You have probably heard about editions - artworks that exist multiple times and are usually numbered and signed by the artist. Editions can be an excellent way to get your art collection started, because you can get works by popular artists at a reasonable price. But like the rest of the art world, staying on top of things isn’t so easy. In our conversation with David Khalat, director of Edition VFO, one of Switzerland’s oldest publishers of art editions, we will shed some light on why and how to buy art editions.
ARTLEMON: David, can you give an example of a recent edition you have published?
DAVID: A recent edition that we published is the portfolio “Sooner or Later” by artist John M. Armleder. Armleder contributed four works for the exhibition “Notes on Abstraction” that was shown between January and May 2022 at our venue in Zurich. The works are inspired by his dot paintings and Armleder used all four printing processes (relief, flat, intaglio and screen) to create those works.
ARTLEMON: Can you give us a bit of background on what editions are and how they have developed over time?
DAVID: I would rather talk about printmaking, as it is one of many artistic media, just like painting, drawing, photography, or sculpture. Historically, artists like Rembrandt or Dürer were famous for their contributions to printmaking. They produced many printed editions of their works, so that the messages and aesthetics of their practice could be accessed by a broader audience. Later, in the 19th and 20th century, photography, lithography, screen printing, and offset revolutionized the way how artists were working and do so until today. Also the development of digital printing and inkjets played an important role, even though those are not really considered classical printmaking techniques.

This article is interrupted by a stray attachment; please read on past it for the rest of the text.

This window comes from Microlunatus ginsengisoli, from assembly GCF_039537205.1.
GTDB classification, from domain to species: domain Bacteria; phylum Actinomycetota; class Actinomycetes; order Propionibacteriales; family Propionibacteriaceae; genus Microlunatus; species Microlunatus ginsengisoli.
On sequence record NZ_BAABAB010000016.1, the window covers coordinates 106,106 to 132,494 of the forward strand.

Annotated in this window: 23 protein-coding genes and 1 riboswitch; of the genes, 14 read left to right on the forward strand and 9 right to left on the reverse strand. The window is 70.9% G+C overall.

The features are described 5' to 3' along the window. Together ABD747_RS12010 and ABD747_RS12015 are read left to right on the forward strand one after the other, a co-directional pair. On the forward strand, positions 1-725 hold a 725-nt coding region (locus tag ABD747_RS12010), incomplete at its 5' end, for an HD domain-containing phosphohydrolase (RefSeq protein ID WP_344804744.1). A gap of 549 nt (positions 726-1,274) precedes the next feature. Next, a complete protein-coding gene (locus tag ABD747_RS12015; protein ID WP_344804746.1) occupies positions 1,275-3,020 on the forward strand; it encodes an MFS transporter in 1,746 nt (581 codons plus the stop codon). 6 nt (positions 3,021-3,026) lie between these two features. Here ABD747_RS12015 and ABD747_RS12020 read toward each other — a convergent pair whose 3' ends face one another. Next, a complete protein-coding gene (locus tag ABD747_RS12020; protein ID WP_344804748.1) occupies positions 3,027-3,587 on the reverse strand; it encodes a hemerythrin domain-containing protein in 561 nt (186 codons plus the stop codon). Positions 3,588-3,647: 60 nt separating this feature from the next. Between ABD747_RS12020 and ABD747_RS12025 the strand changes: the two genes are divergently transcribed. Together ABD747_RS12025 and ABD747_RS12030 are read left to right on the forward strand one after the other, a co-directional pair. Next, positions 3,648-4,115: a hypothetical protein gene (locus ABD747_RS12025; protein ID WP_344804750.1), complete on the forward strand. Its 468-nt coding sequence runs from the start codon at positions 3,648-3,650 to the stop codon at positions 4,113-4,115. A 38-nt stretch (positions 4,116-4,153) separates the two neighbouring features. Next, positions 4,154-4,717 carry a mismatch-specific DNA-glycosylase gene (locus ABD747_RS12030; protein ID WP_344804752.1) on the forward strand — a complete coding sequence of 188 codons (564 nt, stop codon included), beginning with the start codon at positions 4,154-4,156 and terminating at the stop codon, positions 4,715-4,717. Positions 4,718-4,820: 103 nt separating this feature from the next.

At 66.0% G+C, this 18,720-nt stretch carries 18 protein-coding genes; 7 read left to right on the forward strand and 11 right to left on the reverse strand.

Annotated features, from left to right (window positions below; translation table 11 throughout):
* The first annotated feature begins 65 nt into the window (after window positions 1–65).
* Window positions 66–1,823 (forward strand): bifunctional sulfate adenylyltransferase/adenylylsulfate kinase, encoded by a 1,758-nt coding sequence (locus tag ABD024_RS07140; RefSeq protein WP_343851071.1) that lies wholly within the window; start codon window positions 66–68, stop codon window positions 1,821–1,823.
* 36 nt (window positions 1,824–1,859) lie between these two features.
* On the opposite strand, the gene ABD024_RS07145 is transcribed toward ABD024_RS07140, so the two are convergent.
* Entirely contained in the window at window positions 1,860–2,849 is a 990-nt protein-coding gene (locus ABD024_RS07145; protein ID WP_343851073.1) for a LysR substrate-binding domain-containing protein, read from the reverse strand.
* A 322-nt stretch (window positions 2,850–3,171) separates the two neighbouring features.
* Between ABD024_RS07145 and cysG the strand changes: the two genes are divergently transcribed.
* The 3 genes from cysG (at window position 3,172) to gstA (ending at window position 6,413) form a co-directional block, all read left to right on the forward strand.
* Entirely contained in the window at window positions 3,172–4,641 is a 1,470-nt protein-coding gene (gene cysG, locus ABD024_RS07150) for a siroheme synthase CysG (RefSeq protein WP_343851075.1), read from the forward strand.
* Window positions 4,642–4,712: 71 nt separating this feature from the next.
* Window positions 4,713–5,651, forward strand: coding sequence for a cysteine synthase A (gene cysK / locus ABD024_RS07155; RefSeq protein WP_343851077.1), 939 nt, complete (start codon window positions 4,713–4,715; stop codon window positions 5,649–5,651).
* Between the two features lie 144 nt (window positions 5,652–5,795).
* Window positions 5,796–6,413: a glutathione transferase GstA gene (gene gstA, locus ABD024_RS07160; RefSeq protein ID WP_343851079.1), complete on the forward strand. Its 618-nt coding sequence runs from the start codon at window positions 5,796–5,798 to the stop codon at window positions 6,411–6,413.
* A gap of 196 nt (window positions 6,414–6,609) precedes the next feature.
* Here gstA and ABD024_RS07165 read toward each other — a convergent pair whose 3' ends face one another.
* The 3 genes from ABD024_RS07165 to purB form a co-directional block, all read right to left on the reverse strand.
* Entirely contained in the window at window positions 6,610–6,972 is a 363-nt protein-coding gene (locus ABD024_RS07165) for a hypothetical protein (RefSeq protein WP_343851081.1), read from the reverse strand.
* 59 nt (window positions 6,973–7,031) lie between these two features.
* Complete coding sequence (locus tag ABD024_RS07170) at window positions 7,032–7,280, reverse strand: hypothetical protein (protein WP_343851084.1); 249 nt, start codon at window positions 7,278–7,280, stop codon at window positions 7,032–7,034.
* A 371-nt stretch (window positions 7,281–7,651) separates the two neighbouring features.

ARTLEMON: Is an edition an original work available multiple times?
DAVID: First, many works like videos, photos or sculptures are per se conceived in editions. However they are only regarded as "editions" from a number of 10 onwards. Second, There are two sorts of editions. You have editions that are original works of art, conceived for their own sake and that work by themselves. In this respect you can take for example the actions of Roman Signer that are documented through different remnants or the conceptual 3D print that Karin Sander did with us. But then there are also a lot of editions that are pure reproductions of other works...
ARTLEMON: At Edition VFO, you are offering high quality editions. What does quality mean in the context of editions?
DAVID: Each work that we publish is created exclusively for Edition VFO by the artist. We have a committee of curators, artists, critics and board members who decide which works we edit. As mentioned above, we would never publish a work that is a mere reproduction of an existing work. A classic bad example for an edition is when painters want to print an existing painting as an edition - that is not an original artwork. We try to encourage artists to work on new ideas and approaches, so that the new edition we create with them relates to their existing practice and the other way around.